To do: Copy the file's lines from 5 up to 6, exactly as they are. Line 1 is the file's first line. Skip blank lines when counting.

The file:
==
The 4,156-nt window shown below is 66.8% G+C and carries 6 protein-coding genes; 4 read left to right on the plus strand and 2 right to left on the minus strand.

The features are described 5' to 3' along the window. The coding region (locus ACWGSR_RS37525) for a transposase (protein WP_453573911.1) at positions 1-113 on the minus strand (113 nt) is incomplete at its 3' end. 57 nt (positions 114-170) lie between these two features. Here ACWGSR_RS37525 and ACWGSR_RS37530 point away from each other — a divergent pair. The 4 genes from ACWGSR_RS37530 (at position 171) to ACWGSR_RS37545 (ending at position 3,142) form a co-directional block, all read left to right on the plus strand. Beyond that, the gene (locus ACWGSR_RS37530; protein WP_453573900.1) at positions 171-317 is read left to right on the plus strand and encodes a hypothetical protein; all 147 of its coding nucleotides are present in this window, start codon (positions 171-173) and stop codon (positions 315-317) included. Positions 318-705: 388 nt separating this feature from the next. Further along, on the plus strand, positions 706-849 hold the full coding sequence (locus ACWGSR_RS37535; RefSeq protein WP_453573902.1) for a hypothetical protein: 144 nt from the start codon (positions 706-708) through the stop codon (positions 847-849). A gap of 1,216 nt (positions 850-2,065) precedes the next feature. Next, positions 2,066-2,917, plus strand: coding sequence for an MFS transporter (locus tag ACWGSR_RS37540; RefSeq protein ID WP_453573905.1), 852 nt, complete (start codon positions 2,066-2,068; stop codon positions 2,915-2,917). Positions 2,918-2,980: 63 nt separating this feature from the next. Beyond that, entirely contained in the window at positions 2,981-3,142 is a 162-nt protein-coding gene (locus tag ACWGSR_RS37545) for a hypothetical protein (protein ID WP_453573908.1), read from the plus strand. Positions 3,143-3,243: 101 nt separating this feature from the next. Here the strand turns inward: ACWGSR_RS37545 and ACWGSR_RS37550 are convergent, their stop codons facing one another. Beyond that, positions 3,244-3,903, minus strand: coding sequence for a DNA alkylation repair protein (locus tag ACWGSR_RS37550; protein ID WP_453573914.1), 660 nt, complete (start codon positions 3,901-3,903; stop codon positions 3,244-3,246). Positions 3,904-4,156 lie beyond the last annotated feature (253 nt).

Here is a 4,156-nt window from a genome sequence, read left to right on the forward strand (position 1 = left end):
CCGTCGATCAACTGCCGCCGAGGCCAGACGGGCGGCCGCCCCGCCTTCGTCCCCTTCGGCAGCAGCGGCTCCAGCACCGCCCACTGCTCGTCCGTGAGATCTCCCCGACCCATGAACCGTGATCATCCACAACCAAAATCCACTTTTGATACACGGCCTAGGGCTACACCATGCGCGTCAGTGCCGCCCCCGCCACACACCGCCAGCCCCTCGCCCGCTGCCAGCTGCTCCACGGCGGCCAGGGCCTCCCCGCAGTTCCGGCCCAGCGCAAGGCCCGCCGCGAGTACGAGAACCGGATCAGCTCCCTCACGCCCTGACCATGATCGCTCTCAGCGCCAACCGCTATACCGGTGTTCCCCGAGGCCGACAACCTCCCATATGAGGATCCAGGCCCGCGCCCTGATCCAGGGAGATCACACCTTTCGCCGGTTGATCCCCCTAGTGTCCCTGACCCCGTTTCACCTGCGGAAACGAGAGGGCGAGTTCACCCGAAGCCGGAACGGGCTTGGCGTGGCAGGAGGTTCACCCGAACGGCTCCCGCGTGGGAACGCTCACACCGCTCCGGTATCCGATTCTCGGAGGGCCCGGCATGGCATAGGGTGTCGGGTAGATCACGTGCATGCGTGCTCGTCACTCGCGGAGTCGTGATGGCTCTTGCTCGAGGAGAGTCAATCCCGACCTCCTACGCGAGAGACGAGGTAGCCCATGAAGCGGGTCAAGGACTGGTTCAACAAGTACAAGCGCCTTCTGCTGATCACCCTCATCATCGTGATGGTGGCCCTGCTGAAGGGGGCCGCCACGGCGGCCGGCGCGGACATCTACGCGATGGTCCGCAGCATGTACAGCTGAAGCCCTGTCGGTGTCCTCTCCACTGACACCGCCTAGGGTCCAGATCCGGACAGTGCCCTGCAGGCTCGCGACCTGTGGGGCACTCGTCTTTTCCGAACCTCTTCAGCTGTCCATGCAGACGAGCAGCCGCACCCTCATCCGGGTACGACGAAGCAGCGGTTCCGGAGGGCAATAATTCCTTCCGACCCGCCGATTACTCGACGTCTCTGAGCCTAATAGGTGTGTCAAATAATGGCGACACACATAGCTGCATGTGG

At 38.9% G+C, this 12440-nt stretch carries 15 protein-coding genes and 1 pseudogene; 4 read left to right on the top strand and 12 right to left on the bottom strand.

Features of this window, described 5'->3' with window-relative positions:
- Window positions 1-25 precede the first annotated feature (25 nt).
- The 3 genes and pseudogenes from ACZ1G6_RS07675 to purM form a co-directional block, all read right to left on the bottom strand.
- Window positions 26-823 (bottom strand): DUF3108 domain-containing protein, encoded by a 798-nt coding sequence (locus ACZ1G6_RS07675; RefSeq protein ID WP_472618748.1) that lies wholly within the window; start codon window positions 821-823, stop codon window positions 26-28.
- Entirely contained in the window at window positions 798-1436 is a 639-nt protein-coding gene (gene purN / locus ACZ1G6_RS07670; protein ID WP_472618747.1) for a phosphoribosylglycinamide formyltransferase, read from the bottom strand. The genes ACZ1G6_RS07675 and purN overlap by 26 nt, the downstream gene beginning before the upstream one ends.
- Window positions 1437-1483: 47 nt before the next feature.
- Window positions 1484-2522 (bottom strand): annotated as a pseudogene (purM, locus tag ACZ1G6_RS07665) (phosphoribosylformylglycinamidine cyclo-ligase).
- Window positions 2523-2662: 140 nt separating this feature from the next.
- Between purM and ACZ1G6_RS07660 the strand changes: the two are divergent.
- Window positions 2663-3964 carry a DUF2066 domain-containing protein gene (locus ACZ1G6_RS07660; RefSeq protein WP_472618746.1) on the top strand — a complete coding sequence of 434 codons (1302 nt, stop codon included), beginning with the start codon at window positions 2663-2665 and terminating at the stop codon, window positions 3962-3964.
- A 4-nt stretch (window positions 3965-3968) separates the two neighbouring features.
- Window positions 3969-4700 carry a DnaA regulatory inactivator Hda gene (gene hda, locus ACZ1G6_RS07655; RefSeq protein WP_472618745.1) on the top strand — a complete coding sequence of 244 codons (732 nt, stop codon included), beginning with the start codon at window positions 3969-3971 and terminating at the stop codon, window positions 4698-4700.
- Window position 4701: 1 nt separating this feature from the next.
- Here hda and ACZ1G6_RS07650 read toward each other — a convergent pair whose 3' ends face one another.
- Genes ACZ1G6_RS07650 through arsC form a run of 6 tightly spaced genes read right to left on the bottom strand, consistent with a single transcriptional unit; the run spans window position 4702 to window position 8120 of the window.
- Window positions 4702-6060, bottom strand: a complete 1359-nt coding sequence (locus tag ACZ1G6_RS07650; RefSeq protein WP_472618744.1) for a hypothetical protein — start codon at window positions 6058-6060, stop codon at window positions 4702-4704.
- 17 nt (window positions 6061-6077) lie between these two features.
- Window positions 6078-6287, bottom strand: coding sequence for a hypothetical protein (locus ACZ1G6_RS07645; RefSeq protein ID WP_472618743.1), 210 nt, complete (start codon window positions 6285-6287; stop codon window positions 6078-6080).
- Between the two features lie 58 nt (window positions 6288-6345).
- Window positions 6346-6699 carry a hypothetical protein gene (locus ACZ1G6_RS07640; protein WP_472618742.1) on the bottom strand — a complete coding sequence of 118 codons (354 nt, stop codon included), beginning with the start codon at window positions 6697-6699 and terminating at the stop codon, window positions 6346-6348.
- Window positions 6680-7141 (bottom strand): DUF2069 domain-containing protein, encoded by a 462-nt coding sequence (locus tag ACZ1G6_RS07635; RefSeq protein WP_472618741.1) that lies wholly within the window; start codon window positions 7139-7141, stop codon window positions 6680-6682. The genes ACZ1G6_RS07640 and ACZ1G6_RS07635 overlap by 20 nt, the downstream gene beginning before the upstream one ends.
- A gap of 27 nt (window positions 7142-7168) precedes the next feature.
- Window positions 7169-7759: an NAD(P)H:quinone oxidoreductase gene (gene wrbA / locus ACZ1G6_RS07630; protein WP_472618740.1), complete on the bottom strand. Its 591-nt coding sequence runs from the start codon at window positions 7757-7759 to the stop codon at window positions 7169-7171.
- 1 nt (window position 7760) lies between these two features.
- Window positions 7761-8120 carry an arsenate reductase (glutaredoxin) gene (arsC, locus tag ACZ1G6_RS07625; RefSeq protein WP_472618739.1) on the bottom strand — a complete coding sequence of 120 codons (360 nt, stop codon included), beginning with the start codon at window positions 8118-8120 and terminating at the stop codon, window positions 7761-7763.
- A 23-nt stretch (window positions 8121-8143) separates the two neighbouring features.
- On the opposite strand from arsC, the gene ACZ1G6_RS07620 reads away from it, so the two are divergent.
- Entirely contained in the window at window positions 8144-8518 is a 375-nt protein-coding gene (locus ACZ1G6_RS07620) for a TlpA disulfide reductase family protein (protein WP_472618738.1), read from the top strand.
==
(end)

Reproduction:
At 38.9% G+C, this 12440-nt stretch carries 15 protein-coding genes and 1 pseudogene; 4 read left to right on the top strand and 12 right to left on the bottom strand.

Features of this window, described 5'->3' with window-relative positions: